For Immediate Release: September 9, 2015
Contact: Jorge Amselle, (239) 231-3305, Jorge@saltinstitute.org
NYC Health Department wrong on sodium warnings
Alexandria, VA—In a misguided attempt to further control what people eat, the New York City Board of Health today approved a regulation to mandate that chain restaurants post salt warnings on their menus. This rule, which goes into effect on December 1, applies to menu items that contain over 2,300 milligrams of sodium.
“This is another example of the government creating policy based on outdated, incorrect sodium guidelines that have been refuted by ten years of research. Research shows Americans already eat within the safe range of sodium consumption and population-wide sodium reduction strategies are unnecessary and could be harmful,” said Lori Roman, President of the Salt Institute. (http://ajh.oxfordjournals.org/content/27/9/1138.extract)
The average American eats about 3,400 mg per day of sodium, according to The National Health and Nutrition Examination Survey (http://www.cdc.gov/nchs/data/nhanes/databriefs/calories.pdf). The New York City Board of Health believes this is too much, but according to new research it may actually be on the low side of the healthy range. A 2014 study, published in the New England Journal of Medicine (http://www.nejm.org/doi/full/10.1056/NEJMoa1311989), tested sodium consumption in more than 100,000 people in 18 countries. The study found that the healthy range for sodium consumption was between 3,000 and 5,000 mg per day. Eating less than 3,000 mg per day actually increases your risk of death or cardiovascular incidents more than a high salt diet.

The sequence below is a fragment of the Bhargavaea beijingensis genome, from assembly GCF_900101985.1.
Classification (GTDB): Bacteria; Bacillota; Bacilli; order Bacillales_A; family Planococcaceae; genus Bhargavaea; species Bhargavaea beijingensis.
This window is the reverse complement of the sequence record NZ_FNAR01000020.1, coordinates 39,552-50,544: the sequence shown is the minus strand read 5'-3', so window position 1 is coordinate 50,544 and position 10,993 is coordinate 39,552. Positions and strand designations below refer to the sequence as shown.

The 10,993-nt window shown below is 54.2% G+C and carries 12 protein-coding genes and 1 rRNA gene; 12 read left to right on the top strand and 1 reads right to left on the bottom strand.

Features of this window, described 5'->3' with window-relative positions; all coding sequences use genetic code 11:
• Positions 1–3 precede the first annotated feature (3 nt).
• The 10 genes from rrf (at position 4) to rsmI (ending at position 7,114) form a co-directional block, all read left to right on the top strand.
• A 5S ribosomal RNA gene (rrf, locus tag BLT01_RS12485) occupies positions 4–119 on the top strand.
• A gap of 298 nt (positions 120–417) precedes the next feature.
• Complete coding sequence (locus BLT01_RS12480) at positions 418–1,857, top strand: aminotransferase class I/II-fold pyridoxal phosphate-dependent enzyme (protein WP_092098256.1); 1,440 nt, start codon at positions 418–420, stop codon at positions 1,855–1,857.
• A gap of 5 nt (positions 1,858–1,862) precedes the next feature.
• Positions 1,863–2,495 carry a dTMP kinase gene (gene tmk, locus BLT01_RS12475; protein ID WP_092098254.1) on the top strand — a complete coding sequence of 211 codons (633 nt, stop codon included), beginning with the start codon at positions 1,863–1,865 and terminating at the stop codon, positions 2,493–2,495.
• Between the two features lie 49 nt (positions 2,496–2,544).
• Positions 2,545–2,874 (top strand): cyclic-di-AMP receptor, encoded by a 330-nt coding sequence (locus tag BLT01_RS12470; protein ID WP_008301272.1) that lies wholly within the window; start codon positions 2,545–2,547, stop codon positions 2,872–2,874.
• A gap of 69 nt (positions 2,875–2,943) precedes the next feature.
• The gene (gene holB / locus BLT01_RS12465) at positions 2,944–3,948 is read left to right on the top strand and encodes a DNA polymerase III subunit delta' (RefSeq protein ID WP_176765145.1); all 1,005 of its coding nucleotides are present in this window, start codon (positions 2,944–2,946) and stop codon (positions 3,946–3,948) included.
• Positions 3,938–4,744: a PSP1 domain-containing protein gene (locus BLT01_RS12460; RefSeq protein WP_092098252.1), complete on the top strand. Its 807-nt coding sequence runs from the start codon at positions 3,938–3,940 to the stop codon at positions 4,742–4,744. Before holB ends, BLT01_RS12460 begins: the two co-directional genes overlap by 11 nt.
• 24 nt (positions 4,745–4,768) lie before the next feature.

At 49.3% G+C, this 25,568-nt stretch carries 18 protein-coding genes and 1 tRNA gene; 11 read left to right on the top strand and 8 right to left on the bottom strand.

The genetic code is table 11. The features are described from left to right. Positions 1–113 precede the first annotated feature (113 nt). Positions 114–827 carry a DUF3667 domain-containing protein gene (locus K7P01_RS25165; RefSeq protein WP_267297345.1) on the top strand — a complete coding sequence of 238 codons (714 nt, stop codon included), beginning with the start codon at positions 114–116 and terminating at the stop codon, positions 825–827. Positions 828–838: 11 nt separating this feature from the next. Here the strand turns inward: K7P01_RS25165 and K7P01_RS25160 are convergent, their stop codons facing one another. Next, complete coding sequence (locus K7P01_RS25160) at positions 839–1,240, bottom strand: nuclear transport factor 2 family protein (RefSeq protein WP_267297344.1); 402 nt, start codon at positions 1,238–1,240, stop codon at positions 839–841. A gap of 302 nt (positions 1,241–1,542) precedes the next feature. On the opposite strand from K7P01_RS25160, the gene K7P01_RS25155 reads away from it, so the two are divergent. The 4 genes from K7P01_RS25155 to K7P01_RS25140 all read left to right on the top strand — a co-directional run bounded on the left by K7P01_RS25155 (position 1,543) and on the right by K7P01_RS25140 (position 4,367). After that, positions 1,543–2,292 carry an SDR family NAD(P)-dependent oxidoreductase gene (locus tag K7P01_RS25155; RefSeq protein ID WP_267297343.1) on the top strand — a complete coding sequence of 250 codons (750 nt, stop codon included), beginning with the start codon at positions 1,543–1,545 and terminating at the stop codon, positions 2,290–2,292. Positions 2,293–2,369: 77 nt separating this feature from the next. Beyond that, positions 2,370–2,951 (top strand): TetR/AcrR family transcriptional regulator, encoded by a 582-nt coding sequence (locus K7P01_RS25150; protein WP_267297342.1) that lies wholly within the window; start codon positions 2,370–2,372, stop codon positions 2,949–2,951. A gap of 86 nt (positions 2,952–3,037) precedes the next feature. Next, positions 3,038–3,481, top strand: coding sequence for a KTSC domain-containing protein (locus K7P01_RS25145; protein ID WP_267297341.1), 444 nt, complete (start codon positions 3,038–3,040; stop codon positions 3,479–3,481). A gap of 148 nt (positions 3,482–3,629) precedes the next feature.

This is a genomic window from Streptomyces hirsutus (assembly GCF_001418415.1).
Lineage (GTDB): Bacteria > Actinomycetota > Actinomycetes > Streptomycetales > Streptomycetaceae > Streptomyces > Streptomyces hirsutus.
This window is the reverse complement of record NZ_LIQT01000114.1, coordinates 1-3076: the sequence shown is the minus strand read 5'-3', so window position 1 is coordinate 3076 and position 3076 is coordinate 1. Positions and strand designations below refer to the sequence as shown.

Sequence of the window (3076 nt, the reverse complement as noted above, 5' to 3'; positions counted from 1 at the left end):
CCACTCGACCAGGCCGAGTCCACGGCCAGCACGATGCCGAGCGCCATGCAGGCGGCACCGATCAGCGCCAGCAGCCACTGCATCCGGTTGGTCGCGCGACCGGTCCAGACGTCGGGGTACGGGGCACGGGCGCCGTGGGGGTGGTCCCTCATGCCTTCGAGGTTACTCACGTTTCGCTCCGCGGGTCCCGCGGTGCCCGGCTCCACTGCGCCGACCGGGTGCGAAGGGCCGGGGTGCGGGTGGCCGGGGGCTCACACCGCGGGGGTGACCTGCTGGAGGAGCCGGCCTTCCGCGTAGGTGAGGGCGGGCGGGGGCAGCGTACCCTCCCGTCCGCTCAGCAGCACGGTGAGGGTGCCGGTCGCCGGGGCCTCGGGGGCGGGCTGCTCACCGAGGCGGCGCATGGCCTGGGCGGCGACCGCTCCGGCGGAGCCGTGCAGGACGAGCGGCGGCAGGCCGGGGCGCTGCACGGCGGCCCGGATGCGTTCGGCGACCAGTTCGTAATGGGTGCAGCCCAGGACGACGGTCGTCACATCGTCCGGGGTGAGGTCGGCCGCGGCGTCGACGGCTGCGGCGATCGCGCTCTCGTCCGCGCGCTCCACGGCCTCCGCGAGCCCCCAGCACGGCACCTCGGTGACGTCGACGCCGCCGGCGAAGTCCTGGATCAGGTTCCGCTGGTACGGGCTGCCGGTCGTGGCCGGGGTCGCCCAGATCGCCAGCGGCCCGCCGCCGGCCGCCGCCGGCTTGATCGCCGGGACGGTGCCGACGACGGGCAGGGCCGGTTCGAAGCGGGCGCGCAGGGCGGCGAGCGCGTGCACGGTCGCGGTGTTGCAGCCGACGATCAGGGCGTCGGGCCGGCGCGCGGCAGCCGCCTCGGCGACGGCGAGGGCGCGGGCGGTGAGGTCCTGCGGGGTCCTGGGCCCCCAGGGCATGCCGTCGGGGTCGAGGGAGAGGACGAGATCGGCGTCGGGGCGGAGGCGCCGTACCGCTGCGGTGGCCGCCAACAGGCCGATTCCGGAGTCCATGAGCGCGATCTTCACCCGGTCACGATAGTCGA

Another study published in the Journal of the American Medical Association three years earlier, found the same results (http://jama.jamanetwork.com/article.aspx?articleid=899663&resultClick=24). This study measured the sodium intake of more than 3,500 people for the better part of a decade. Researchers discovered that low sodium diets were much more likely to result in death from cardiovascular disease. The fact is that a low salt diet is significantly more harmful than a high salt diet.
Dr. Michael Alderman and Dr. Hillel Cohen of the Albert Einstein College of Medicine reviewed 23 observational studies covering some 360,000 individuals and published their comprehensive results in the July 2012 edition of the American Journal of Hypertension (http://ajh.oxfordjournals.org/content/25/7/727.abstract?sid=6b8c3fa9-0d7b-4189-9f51-f791c16a1936). They also found that both the very low and very high levels of salt consumption negatively affected health, but in between those extremes, a very broad safe range of salt consumption resulted in optimum health. Based on this research, American average salt consumption is already in the safe range.
“In the last decade research seems to indicate that our bodies answer to a higher calling than the whims of bureaucrats. It appears that people, like animals, naturally seek out just about the right amount of salt over the course of a day,” stated Roman.
The Salt Institute is a North American based non-profit trade association dedicated to advancing the many benefits of salt, particularly to ensure winter roadway safety, quality water and healthy nutrition.